New Era of Big Government
If someone described for you a national incident involving unprecedented loss of life, poor government planning, the failure to hold any government official accountable for mistakes, and Congress responding to the crisis by throwing money at the problem, chances are you’d conclude they were speaking about the causes and aftermath of 9/11. Actually, they could just as well be describing the siege and invasion of the Branch Davidian Compound at Waco, Texas, in 1993, during President Bill Clinton’s first term.
Now, if that same person were to ask you which recent president’s term in office was characterized by support for the so-called assault weapon ban, a huge increase in deficit spending, bigger budgets for virtually every domestic program—including Americorps and the National Endowment for the Arts—and signing into law a massive increase in federal government regulation of political speech, whose administration would you suspect they were describing? That of Democrat Bill Clinton? Nope. They’d be talking about the first term of Republican President George W. Bush.The fact is, the records of these two presidents, Democrat Bill Clinton and Republican George W. Bush, are much more alike than either man would likely feel comfortable admitting. With Bill Clinton, a record of Big Government and lack of accountability, which is precisely what we witnessed from 1993 to 2001, was pretty much what most of us expected; we got what we deserved when we elected him president. With George W. Bush, however, what we have gotten is not what we bargained for—that is if we hoped for a president committed, as Bush said he was during the 2000 campaign, to smaller and more accountable government. Has America been betrayed by President George W. Bush? In his most recent book, The Bush Betrayal, James Bovard poses and then answers this question with a resounding “yes.”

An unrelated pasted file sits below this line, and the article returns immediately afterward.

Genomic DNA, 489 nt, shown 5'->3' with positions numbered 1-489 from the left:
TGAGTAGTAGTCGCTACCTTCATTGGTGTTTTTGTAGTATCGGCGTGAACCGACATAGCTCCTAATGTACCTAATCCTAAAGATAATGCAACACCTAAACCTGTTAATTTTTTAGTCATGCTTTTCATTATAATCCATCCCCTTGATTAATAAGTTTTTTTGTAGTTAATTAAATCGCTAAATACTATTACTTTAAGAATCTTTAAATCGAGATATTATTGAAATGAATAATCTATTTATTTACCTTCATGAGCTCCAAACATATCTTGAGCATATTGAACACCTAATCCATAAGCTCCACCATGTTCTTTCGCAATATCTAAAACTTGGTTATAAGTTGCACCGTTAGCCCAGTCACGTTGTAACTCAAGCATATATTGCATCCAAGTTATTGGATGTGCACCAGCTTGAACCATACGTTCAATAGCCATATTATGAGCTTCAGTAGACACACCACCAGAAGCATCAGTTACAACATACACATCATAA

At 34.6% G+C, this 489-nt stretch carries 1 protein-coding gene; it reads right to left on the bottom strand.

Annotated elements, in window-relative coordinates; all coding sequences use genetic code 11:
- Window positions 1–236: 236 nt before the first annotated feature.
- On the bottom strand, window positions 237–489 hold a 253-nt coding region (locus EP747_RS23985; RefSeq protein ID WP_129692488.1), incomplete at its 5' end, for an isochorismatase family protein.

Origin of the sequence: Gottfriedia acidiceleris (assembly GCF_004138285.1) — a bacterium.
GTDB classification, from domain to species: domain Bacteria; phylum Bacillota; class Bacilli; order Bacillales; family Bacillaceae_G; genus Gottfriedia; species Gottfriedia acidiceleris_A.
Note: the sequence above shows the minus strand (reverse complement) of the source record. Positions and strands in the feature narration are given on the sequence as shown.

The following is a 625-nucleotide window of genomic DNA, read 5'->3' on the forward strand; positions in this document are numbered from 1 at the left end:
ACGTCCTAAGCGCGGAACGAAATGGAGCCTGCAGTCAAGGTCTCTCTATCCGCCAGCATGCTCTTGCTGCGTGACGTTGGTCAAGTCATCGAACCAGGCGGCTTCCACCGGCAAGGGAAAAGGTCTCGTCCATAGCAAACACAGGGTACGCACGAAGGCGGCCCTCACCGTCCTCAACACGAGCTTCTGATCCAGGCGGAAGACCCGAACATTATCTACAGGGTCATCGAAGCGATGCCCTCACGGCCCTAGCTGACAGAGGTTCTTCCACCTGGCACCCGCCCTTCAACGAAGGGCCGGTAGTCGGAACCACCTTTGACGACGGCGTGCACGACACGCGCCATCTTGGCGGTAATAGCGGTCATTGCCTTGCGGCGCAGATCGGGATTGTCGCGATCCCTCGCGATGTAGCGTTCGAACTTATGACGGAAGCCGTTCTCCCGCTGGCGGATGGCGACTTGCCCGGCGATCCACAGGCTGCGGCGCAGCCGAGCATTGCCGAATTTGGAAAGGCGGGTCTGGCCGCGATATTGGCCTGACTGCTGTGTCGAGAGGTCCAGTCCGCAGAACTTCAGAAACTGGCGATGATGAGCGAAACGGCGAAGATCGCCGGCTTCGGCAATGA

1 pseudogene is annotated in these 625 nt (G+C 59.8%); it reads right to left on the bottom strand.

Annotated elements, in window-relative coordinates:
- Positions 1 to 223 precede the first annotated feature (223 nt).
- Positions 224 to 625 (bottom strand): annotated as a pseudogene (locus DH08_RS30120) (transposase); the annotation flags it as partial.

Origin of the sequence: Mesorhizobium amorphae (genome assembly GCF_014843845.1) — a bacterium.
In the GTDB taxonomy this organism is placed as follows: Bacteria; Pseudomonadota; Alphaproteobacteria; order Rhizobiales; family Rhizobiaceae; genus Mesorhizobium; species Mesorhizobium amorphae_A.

Coming out as it does in the immediate aftermath of the extensive, if still incomplete, post-mortem of the 9/11 disaster, and while American troops and civilians are still dying in the dust of Iraq, there may be a tendency to minimize Bovard’s book by considering it as simply an analysis of the Bush administration’s sleight-of-hand in getting us involved with a war in Iraq. To be sure, the author does take the current administration to task for the basis on which the war in Iraq was predicated and on which it continues to be prosecuted; Bovard labels this Bush’s “greatest abuse of power” (a characterization with which I disagree—not that it isn’t an abuse of power, but it isn’t the worst one).The importance of Bovard’s book, which, incidentally, follows and builds upon his outstanding 2003 volume, Terrorism and Tyrrany, goes far beyond an analysis of the Iraqi War or even the response by this administration to the terrorist attacks of 9/11. The importance of The Bush Betrayal lies in the author’s impeccably researched exposition of what may very well be the central theme underlying modern politics in America: despite promises, regardless of rhetoric, and irrespective of party label, once a politician is in power, what We the People get—and which we’ve got in the current administration—is, in Bovard’s words, “Washington business as usual.”
Bovard lays out a convincing case. With the thoroughly researched and footnoted style that has become his forte, and with the heavy doses of relevant anecdotes and dry humor that have become his trademarks, the author has compiled a virtual almanac of American political abuse. And while it’s not a pretty picture he paints, we ignore Jim Bovard’s work at the risk of being repeatedly seduced—“betrayed”—by the siren songs of presidential candidates of both parties.
Each administration, it seems, must have a central theme around which its policies and actions revolve, and which provides a constant excuse for or explanation of why it does what it does. Who can forget the constant invocations by the Clintons that whatever the former president or his administration did, it was “for the children”? For the current administration of George W. Bush, any program, policy, or power grab—domestic or foreign—is justified because it furthers the War on Terror. Both the current and the immediately past administrations have fallen back on this ploy whenever criticized or attacked for their actions. After all, rather than bother to defend their actions as consistent with a core philosophy, it is much easier simply to label critics as “extreme” by claiming that if they are opposed to something the president or his employees are doing or have done, then by definition those critics must be against children or don’t support fighting terrorism. Shibboleths make such handy shields.